A Festival of Contemporary Political Films
Organised by Magic Lantern Foundation & India International Centre
April 17, 18 and 19, 2009; 10 am to 10 pm
Venue: India International Centre, 40 Max Mueller Marg, Lodhi Estate, New Delhi 110003
Special focus South Asia
What happens when art gets inextricably linked to the politics of subversion and resistance, not only of other art forms but the processes of human movement as well? What persists then, the art or values residing in resistance? In trying to address this vast jigsaw puzzle of the multiple meanings of the words persistence and resistance this festival was conceived. It is also an ode to the persistent vision of films, closely guarded by an ever-changing relationship between the film and the viewer.
Art as an emblem of cultural production, has been deeply engrossed in human movements, acquiring an inherently political nature. However, now the time has come to acknowledge that the audience is probably an equally resistive force, constructing ways of using and recycling images in an attempt to break out of the censorious trappings of the cinema hall, emerging as a powerful social agent in making meanings of cinema and thereby, culture.
Persistence Resistance 2009, aims to bring all the movements of the audiences and matters of films a little closer together, in a collective space to experience the diversity of films. With our second edition we take forward our quest to explore the diversity of the documentary form and expand our ways of seeing and being seen. We aim to locate multiple practices of screening and viewing.
This edition of the festival also brings a special focus on South Asia, its films, filmmakers and the resonance and dissonance of the cultures of the sub-continent.
In this age of the emerging global village a large section of people and their stories, concerns, dreams and experience are becoming excluded simply through the process of creating the village itself. These people are off the map; and their fringe locations do not bear any consequence on the hegemonic world order. What becomes visible then tends to render many more invisible.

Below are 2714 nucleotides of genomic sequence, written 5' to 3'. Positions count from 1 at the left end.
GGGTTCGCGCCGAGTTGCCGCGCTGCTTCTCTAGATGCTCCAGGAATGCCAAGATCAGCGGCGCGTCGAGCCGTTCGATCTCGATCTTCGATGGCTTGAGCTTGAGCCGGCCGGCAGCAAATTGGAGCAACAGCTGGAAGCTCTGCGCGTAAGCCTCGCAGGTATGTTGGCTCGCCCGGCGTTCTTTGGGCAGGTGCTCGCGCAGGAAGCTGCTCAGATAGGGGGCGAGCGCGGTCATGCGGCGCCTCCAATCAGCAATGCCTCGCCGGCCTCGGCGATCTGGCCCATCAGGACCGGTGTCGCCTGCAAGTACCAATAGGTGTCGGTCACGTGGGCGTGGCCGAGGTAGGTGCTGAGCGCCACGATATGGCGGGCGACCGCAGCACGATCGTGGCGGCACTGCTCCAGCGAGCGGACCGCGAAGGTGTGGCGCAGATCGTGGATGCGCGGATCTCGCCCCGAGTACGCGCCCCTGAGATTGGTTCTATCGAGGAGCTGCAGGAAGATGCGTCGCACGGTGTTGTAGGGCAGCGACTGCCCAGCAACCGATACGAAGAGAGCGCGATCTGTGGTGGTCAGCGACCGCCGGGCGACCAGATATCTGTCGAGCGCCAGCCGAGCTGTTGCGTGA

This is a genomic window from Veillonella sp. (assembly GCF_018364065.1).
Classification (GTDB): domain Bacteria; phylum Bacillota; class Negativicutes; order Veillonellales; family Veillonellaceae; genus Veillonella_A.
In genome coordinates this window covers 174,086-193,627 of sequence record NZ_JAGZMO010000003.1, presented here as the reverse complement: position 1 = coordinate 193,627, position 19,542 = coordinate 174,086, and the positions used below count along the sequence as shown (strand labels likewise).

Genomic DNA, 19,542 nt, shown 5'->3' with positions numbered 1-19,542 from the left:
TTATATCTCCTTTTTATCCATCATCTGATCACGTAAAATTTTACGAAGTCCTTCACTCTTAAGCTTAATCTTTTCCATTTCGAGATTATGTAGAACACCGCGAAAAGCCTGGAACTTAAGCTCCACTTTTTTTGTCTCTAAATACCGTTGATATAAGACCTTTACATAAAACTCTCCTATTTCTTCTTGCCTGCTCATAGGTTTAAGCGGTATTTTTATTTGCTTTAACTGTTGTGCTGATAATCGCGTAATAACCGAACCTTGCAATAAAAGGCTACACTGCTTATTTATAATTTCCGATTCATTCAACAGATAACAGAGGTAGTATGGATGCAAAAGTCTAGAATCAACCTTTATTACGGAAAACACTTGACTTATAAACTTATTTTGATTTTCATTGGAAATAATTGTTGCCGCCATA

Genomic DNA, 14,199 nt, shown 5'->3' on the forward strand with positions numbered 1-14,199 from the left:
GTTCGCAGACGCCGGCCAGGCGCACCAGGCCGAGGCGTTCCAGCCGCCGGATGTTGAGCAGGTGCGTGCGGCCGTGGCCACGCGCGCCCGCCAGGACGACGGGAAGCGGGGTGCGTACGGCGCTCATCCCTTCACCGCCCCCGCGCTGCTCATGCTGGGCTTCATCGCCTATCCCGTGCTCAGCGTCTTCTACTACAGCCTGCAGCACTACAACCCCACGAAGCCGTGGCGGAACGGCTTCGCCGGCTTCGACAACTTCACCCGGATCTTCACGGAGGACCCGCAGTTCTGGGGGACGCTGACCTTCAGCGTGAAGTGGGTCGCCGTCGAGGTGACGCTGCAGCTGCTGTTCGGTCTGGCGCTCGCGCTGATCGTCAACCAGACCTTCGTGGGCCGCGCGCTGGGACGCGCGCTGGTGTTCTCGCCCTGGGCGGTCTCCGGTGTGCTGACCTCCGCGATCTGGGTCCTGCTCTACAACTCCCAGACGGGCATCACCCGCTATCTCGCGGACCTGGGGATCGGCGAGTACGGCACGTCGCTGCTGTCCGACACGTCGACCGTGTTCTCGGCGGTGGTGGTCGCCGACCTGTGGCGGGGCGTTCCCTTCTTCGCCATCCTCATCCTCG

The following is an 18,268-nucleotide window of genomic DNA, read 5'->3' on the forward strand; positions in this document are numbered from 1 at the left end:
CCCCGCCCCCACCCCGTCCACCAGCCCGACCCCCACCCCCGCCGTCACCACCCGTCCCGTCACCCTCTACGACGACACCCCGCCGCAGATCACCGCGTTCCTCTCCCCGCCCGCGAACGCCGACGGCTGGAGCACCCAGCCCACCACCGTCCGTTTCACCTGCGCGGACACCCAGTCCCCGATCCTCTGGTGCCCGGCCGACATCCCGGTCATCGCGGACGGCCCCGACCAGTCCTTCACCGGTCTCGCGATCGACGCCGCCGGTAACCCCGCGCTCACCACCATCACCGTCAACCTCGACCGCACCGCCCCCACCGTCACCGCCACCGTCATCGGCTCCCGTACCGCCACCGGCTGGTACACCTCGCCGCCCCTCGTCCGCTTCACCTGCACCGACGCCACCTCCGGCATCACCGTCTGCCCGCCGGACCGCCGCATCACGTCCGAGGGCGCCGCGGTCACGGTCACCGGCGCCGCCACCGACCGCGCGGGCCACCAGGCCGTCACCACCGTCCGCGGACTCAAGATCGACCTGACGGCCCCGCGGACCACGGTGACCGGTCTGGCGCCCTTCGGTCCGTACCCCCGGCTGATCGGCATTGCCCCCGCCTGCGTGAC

Perhaps compelled by the very same narrowing and shrinking spaces, independent filmmakers (and other artists) are moving in a different trajectory. They search for form and aesthetics that have the power within themselves to carry the complex and simultaneous narratives and histories of our everyday lives.
Persistence Resistance 2009 will screen nearly 150 films over three days. Collectively these films tell intriguing tales. This year the curation is attempting to locate Resistance in all its manifold manifestations. And we found that Resistance tends to be as narrowly circumscribed as Political. Persistence Resistance 09 celebrates diversities of Resistance by opening up for view the multiple ways people resist. The Section called Locating Resistance brings together diverse tales of search, by the filmmaker or by the subjects in the film for moving beyond boundaries.
Drawing in a very wide range of films and subjects this section traverses a wide trajectory from the Bhakti movements to collective resistance and ends in performances, almost as though Resistance is necessarily performed.
As this section developed it became necessary to also locate those elements, circumstances and compulsions that insist on and lay down borders, boundaries and margins. Like the Lakshman Rekha that is drawn in the epic Ramayana: a boundary the woman must stay within and whose slightest transgression will bring the harshest backlash; films in the section called Circumscribed present situation of conflict, violence and denials that traverses a vast spectrum of human experiences. In the struggle of opposites, incidences of an inevitable pitting of the traditional against the modern, the state against its citizens, and the infinitely complicated boundaries drawn by gender and caste, something comes alive, some new meaning perhaps become visible.
Sandwitched in between Circumscribed and Locating Resistance, sits a small section called Inscribed will showcase multiple practices and celebrates plurality in our collective lives. The other called Hidden History of the Documentary will screen remarkable and rarely seen films from the Films Division’s archive. Films by Sukhdev, Pramode Pati and S.N.S. Sashtri would be screened.
The Theme Parlours quietly bridge the binary and overlap between Circumscribed and Locating Resistance.